- All Hail the Defiant Fictional Weirdness of Queen by Robert Repino at Tor.com – An exploration of the use of Queen’s music in science fiction films, and science fiction themes in Queen’s music. He left out Freddie Mercury’s contributions to the soundtrack album for the 1986 West End science fiction musical Time, which was a sort of Dr. Who-ish thing involving Dave Clark, Cliff Richard, David Cassidy, and the videotaped head of Laurence Olivier.
- “LiveJournal represents social media without borders” – Discussion on Metafilter of the implications of LiveJournal’s servers physically moving to Russia. Tl;dr: This probably affects Russian users more than North American users, but it has caused a steady stream of people to port their accounts over to Dreamwidth.
- “Fish and Brewis is the dish that Newfoundlanders yearn…” – Great piece on a national dish and its World War I history by Larry Dohey at Archival Moments.
- I participated in the local March Against Hate on MLK Day that the Village Voice profiles in “A March Against Hate Shows Bay Ridge Grappling with Trump’s America”. It was pretty positive.
- Philip Kennicott at the Washington Post reported on the apparently deliberately offensive choice of 19th-century American painting by George Caleb Bingham to serve as an inaugural backdrop.
I resolve to blog more in 2017.
My semester break has been pleasant but is drawing to an end and it’s time to return to blogging.
I have been blogging since Blogger was its own separate company, before Google bought it. I had a LiveJournal and a Journalfen, multiple Blogger blogs and WordPress blogs, and some blogs in systems whose names I’ve forgotten. Fifteen years of blogging.
I did a lot of fandom blogging under fandom names. (I am a science fiction fan.) Lately I’ve been blogging on Tumblr because it is easy and there’s an app for my tablet and phone. I feel philosophically more aligned with Dreamwidth, but fandom has moved to Tumblr and you have to blog where the people are.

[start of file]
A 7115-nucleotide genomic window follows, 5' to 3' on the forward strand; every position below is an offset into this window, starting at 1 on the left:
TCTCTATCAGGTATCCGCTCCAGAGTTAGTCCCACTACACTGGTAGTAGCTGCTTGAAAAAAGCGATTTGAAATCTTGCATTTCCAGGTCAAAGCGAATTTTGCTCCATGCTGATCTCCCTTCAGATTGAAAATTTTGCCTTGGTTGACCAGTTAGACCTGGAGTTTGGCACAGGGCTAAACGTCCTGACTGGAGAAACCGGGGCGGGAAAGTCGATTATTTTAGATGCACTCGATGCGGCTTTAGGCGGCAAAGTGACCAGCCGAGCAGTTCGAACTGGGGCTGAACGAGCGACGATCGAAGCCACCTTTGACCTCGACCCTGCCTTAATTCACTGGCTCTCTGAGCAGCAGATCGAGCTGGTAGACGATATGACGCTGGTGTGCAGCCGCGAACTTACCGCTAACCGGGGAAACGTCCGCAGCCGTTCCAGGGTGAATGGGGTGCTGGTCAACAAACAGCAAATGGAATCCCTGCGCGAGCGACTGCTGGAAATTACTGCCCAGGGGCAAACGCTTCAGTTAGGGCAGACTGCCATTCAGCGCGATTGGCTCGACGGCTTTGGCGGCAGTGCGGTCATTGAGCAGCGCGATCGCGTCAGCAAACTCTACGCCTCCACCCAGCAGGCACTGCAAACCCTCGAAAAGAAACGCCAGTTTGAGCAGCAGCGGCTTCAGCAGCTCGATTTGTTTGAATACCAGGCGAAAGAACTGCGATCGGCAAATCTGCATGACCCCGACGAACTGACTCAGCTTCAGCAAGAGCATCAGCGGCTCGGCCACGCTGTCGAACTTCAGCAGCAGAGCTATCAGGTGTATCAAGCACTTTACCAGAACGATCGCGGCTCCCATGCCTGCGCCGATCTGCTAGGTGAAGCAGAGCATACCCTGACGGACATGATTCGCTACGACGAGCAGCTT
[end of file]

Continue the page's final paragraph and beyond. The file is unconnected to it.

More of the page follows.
I have also blogged as an academic. (I am a community college English professor.) I’ve had course blogs and academic ranting blogs and even a blog on MLA Commons. None have felt particularly comfortable or easy to maintain. I was always worried that my writing wasn’t translating well to non-academics, or that I had crossed the line from critiquing to complaining.
My most successful blogging was as a family history/genealogy hobbyist. That blog got the most hits and comments, and I met some cousins through it. I also got lots of comments telling me my well-documented claims were wrong, or asking for help with research unrelated to my family, or complaining that I wasn’t covering their ancestors. It started to feel like work instead of a fun hobby. (My surname list and Ahnentafel is linked in the column on the right if you wish to check our relatedness.)
Last week in a work meeting, people discussed qualifications for teaching online writing, and one qualification that people agreed on was evidence that the instructor has been writing online for at least six months. Now, I’ve been writing online for fifteen years, but I didn’t have a single place I could point people to see all that work, not professional colleagues anyway. So I’ve decided to revamp this site as that permanent blog space.
This blog is my main online home, where I post my work and thoughts to my own domain. It’s a link I can share publicly. It is a kind of a diary, though I’ll post academics and genealogy as they come up. I maintain a couple of tumblr blogs where I can quickly post links for academic and genealogical purposes. I also have Facebook, Instagram, and Twitter accounts. All those links are in the column on the right. Follow or ignore as you please.